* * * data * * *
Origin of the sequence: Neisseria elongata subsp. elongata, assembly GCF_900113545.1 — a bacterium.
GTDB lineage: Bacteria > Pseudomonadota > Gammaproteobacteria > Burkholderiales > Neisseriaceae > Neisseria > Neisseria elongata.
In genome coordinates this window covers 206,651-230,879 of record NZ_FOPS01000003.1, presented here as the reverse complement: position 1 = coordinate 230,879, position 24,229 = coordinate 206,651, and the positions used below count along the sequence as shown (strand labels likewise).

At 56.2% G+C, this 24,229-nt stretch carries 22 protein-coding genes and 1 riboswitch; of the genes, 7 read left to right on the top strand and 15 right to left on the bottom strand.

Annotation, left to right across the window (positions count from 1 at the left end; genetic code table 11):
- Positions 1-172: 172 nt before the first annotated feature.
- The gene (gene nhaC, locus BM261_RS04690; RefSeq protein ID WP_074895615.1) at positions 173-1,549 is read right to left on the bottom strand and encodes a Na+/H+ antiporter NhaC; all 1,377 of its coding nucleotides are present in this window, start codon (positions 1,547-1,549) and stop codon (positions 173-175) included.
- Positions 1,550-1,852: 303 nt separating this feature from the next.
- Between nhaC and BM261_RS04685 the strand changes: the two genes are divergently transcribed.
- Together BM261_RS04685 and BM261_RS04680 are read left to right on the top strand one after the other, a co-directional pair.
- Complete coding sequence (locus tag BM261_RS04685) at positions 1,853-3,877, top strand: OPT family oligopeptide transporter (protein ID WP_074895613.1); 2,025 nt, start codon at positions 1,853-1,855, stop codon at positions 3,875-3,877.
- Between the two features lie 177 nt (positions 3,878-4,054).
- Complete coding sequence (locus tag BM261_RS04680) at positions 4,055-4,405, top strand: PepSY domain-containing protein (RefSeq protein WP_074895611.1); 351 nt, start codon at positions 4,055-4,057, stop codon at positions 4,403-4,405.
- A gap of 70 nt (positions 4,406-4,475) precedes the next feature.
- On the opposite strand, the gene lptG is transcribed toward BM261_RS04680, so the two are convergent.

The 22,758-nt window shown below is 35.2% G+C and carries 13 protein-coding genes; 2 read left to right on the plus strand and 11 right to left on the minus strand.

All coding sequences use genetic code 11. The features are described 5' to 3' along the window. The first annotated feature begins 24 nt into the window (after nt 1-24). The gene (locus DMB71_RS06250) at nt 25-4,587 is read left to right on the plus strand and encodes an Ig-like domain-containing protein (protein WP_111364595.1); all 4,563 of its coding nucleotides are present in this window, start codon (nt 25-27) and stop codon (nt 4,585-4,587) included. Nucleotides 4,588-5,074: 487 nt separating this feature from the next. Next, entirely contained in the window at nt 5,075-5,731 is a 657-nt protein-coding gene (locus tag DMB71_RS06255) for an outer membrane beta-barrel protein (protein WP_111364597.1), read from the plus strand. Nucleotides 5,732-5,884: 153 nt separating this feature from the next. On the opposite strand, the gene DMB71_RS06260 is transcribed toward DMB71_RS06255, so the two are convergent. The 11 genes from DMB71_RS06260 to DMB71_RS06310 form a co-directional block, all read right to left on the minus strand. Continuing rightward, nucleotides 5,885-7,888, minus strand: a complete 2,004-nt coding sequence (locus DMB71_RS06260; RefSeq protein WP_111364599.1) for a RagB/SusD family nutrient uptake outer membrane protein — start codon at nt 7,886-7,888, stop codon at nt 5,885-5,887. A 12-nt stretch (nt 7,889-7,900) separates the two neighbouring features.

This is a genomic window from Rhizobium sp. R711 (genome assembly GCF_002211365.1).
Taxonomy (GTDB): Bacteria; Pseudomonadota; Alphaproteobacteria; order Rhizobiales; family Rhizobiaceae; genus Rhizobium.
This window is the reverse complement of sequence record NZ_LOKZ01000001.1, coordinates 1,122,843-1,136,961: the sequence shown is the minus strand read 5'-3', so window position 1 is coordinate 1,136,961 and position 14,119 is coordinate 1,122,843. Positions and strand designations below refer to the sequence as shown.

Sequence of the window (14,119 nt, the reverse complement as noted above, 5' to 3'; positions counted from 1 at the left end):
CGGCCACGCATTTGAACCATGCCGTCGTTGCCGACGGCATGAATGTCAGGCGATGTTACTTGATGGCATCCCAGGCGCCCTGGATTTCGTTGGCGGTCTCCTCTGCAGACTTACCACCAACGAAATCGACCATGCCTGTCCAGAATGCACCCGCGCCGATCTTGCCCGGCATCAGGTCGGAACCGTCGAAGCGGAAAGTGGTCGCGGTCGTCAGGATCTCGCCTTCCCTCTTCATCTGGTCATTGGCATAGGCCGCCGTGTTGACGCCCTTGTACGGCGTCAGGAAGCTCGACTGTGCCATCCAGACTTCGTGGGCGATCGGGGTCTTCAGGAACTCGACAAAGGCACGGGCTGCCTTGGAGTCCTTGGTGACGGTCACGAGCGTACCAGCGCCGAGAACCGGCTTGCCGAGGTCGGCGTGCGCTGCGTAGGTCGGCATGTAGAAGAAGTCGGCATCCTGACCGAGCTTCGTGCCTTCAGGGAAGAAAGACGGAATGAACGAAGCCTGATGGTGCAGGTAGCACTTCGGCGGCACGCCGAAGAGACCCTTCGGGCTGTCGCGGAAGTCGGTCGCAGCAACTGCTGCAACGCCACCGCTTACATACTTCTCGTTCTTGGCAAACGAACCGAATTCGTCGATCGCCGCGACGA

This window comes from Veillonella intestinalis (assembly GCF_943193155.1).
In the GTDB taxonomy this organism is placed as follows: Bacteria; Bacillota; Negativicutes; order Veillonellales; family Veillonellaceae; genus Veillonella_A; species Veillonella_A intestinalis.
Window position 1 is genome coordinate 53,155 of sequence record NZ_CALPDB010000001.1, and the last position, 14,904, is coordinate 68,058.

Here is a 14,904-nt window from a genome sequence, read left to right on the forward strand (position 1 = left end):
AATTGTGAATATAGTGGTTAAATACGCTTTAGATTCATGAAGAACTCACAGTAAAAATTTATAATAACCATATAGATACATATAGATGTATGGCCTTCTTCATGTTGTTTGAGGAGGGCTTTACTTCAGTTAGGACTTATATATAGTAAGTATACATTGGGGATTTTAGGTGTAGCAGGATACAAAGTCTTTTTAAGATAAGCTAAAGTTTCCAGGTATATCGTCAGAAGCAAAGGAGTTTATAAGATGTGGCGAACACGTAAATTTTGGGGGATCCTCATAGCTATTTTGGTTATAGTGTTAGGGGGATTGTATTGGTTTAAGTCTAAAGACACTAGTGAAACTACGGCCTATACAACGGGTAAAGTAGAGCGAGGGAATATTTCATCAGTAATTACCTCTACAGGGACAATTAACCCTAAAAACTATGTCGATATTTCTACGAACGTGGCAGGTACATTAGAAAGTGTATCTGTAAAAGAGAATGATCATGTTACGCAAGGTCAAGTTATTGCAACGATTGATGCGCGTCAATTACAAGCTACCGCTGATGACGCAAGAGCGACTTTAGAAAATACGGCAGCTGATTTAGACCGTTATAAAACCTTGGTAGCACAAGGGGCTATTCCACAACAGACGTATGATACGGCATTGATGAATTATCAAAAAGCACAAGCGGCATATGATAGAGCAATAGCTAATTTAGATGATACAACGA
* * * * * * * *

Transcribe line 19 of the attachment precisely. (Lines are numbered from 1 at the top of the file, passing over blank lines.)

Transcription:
Taxonomy (GTDB): Bacteria; Pseudomonadota; Alphaproteobacteria; order Rhizobiales; family Rhizobiaceae; genus Rhizobium.